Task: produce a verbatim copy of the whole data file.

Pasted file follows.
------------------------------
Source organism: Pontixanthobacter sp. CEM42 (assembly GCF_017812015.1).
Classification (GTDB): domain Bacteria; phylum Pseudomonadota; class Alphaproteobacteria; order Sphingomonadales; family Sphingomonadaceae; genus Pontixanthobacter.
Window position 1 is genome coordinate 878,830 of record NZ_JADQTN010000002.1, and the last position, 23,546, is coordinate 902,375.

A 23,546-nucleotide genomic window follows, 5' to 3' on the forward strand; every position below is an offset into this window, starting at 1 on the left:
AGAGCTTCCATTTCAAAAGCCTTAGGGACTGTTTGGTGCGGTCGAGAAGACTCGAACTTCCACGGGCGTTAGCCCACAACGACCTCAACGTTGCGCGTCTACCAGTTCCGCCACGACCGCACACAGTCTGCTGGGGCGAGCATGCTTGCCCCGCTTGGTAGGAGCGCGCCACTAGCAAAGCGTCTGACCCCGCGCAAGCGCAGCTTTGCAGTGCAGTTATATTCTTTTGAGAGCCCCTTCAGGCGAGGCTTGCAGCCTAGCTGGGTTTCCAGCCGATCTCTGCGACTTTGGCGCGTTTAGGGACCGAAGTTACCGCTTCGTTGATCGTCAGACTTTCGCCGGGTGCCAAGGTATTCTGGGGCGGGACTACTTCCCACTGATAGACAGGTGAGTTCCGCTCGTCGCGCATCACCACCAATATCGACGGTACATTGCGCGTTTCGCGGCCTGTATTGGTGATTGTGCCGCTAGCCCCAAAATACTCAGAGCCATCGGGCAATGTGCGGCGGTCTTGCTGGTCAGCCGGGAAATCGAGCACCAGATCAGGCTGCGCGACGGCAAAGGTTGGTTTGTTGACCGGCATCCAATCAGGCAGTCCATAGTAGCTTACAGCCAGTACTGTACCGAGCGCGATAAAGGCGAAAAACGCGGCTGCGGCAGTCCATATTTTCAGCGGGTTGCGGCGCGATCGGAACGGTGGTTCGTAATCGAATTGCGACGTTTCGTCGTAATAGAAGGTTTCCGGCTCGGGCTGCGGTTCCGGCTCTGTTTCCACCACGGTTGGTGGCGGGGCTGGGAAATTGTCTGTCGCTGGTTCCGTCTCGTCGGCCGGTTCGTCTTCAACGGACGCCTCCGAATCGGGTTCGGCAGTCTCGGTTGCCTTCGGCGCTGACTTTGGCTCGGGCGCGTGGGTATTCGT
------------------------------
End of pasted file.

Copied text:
Source organism: Pontixanthobacter sp. CEM42 (assembly GCF_017812015.1).
Classification (GTDB): domain Bacteria; phylum Pseudomonadota; class Alphaproteobacteria; order Sphingomonadales; family Sphingomonadaceae; genus Pontixanthobacter.
Window position 1 is genome coordinate 878,830 of record NZ_JADQTN010000002.1, and the last position, 23,546, is coordinate 902,375.

A 23,546-nucleotide genomic window follows, 5' to 3' on the forward strand; every position below is an offset into this window, starting at 1 on the left:
AGAGCTTCCATTTCAAAAGCCTTAGGGACTGTTTGGTGCGGTCGAGAAGACTCGAACTTCCACGGGCGTTAGCCCACAACGACCTCAACGTTGCGCGTCTACCAGTTCCGCCACGACCGCACACAGTCTGCTGGGGCGAGCATGCTTGCCCCGCTTGGTAGGAGCGCGCCACTAGCAAAGCGTCTGACCCCGCGCAAGCGCAGCTTTGCAGTGCAGTTATATTCTTTTGAGAGCCCCTTCAGGCGAGGCTTGCAGCCTAGCTGGGTTTCCAGCCGATCTCTGCGACTTTGGCGCGTTTAGGGACCGAAGTTACCGCTTCGTTGATCGTCAGACTTTCGCCGGGTGCCAAGGTATTCTGGGGCGGGACTACTTCCCACTGATAGACAGGTGAGTTCCGCTCGTCGCGCATCACCACCAATATCGACGGTACATTGCGCGTTTCGCGGCCTGTATTGGTGATTGTGCCGCTAGCCCCAAAATACTCAGAGCCATCGGGCAATGTGCGGCGGTCTTGCTGGTCAGCCGGGAAATCGAGCACCAGATCAGGCTGCGCGACGGCAAAGGTTGGTTTGTTGACCGGCATCCAATCAGGCAGTCCATAGTAGCTTACAGCCAGTACTGTACCGAGCGCGATAAAGGCGAAAAACGCGGCTGCGGCAGTCCATATTTTCAGCGGGTTGCGGCGCGATCGGAACGGTGGTTCGTAATCGAATTGCGACGTTTCGTCGTAATAGAAGGTTTCCGGCTCGGGCTGCGGTTCCGGCTCTGTTTCCACCACGGTTGGTGGCGGGGCTGGGAAATTGTCTGTCGCTGGTTCCGTCTCGTCGGCCGGTTCGTCTTCAACGGACGCCTCCGAATCGGGTTCGGCAGTCTCGGTTGCCTTCGGCGCTGACTTTGGCTCGGGCGCGTGGGTATTCGT